As all of us in New England do some soul searching about how far a football team will go to win, it may actually help to take a page out of the Patriot's playbook. For as Tom Brady knows, and physicists concur, a slightly deflated football provides a better grip. (It doesn't hurt that the quarterback gripping the ball is one of the best ever, but that's a different issue...)
This may seem like a tangent, but hear me out: if we in higher education can deflate ourselves a little, we may actually do a better job at what we purport to do.
Higher education has lofty goals. To foster students' learning, enhance knowledge creation, develop thoughtful citizens, serve the greater community, strengthen diversity, raise the next generation of leaders, etc. These are indeed all true and important and we work hard at it. But as the evidence continues to build, we also have to admit a fundamental truth, probably the real dirty secret of higher education: that we're not very good at our primary job of teaching students.
Research shows, for example, that most college-educated adults can't adequately compare the viewpoints of two newspaper op-eds, that almost 40 percent of college students "did not demonstrate any significant improvement in learning" after four years, and that the actual graduation rates for students outside of the top 200 or so colleges and universities is about the same as a coin flip. These are tough numbers. Tough to hear and even tougher for the students who are impacted by the day-to-day realities of their educational journey.
Don't get me wrong. There are few legitimate alternatives. As Winston Churchill said of democracy, it's the worst form of government, except for all those others.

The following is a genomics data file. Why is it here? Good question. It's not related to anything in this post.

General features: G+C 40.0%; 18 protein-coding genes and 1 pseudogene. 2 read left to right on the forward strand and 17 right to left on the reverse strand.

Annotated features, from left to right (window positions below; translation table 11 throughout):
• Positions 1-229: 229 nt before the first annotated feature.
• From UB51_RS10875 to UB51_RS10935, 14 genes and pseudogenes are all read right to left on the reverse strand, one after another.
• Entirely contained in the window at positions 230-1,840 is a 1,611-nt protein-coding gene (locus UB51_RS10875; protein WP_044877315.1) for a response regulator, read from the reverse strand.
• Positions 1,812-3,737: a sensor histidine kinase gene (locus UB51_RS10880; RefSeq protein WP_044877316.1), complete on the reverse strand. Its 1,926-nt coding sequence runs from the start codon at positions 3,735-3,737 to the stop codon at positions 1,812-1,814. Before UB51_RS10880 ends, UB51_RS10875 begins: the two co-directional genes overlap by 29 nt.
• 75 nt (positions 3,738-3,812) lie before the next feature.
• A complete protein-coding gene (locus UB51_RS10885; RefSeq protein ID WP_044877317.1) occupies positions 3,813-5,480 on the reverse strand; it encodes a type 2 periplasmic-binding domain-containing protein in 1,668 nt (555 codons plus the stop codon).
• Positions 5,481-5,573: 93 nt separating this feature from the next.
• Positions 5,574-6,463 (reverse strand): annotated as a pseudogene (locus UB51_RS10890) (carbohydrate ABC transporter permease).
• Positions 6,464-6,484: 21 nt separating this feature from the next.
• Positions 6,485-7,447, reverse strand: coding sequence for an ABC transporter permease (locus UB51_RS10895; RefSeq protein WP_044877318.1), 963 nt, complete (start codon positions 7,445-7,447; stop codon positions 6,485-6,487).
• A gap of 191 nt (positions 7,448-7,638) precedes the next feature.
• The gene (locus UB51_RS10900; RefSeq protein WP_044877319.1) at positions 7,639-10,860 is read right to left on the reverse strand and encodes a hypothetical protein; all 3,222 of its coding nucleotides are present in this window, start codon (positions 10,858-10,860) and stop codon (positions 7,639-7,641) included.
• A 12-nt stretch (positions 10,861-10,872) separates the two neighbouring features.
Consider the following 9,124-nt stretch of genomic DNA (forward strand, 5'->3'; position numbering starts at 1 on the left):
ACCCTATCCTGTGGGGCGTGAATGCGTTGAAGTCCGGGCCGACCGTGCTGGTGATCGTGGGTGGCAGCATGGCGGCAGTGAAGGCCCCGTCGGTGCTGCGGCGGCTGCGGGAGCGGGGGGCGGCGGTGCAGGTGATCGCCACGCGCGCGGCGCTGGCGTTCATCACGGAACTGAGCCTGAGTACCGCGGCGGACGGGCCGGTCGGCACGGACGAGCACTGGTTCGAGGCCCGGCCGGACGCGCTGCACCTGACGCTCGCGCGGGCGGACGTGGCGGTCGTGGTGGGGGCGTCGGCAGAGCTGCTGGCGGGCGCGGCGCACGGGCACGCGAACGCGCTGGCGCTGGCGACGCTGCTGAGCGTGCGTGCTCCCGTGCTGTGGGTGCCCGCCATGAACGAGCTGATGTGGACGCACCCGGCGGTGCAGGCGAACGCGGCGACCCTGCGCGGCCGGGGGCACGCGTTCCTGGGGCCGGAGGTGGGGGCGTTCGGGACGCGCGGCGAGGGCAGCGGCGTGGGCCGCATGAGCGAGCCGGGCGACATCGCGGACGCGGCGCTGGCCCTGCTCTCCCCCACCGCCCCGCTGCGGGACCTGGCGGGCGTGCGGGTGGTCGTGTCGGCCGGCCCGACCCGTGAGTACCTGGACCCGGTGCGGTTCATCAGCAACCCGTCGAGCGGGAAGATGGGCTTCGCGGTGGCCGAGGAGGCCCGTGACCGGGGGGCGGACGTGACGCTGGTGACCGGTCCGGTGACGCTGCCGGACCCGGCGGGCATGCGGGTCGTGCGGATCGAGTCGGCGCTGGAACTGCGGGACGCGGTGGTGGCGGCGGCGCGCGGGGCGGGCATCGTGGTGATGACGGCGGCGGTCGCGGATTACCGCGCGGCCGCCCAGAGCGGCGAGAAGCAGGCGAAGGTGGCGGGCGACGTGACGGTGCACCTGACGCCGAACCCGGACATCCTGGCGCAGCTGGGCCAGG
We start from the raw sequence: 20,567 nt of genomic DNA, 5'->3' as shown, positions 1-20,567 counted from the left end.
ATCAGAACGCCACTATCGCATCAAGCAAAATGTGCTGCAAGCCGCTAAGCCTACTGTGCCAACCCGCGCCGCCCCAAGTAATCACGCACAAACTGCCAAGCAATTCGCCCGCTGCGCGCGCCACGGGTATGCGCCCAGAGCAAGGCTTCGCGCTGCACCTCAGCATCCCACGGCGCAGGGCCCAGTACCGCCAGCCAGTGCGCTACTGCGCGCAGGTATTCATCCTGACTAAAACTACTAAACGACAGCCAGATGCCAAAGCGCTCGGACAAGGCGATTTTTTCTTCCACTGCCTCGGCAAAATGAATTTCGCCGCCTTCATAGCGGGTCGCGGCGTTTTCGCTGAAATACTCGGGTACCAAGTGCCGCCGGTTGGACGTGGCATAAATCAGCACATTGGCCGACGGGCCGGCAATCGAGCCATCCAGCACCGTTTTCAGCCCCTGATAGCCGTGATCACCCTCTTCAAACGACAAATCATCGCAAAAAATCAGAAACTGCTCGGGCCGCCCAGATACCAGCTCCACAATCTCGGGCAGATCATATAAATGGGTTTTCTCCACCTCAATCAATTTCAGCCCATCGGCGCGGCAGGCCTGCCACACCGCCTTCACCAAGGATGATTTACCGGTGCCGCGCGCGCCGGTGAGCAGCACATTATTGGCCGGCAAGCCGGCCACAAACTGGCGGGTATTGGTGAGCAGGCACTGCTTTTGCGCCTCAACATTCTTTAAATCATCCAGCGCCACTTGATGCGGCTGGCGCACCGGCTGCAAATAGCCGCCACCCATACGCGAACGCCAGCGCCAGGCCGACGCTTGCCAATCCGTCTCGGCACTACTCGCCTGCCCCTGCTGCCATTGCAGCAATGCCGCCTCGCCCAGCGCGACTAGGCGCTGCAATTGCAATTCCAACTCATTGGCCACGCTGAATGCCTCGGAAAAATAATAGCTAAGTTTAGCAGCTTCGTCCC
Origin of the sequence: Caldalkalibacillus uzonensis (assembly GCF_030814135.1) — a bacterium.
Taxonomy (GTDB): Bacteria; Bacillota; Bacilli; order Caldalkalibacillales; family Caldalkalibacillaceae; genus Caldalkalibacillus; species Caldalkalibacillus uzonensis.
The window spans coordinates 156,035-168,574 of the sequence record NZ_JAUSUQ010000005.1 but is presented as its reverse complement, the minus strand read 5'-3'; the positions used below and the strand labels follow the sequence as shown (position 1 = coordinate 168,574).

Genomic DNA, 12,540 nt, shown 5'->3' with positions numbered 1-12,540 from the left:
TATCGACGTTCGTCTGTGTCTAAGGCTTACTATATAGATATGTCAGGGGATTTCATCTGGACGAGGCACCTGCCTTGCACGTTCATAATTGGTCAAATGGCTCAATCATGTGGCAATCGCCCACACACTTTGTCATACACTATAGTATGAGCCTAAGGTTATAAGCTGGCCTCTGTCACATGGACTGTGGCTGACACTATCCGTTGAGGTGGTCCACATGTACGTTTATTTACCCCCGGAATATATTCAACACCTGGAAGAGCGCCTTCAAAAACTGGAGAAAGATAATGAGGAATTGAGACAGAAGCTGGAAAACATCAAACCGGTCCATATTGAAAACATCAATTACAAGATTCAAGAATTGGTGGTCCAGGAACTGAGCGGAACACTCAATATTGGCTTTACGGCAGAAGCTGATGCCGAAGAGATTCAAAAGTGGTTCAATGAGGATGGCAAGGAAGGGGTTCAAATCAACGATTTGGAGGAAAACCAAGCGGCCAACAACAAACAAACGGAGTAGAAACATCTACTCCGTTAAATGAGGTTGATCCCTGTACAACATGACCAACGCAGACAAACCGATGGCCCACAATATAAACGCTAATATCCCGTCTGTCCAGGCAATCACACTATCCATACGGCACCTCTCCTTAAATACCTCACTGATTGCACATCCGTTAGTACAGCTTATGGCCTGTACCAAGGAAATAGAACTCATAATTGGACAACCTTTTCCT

But there are beginning to be alternatives. As online education flourishes and digital learning technologies get ever better, it is absolutely clear to me that there are real and legitimate alternatives to the ubiquitous lecture hall. We take technology for granted when it prompts us of an upcoming appointment or suggests an alternative route to the restaurant. Why can't we accept that it can also quiz us on the materials we've just been studying or suggest another resource for how to understand logarithmic functions?
To be clear, technology will never replace the give-and-take of a deep discussion or prompt the "aha" moment of insight. This is what we educational researchers call a cognitive apprenticeship and metacognitive conceptual changes, and for me this is at the heart of what higher education is all about. I am not a machine and I don't want my students to become one either.
Which, in the end, is exactly my point: we must begin to offload the transfer of information to other means and embrace our role as helping students to transform knowledge. And this transformation, in turn, may actually help us to do all those other things we claim to do, from educating thoughtful citizens to pushing the limits of knowledge. I am of course well aware that such changes in how we think of teaching and learning will have huge implications for how we define education, how we think about college faculty, and how we insure the equity of a transformative education for all students.
But the reality is that we can't avoid the issue. The vision and mission of higher education is deflating all around us as everyone continues to wonder if a college degree is still worth it. For now, we may still have a grip on convincing others (and ourselves) that a college education is more than just the paper the degree is printed on. But our time is short. I'd rather deflate that football just a little bit and be in better control of my future.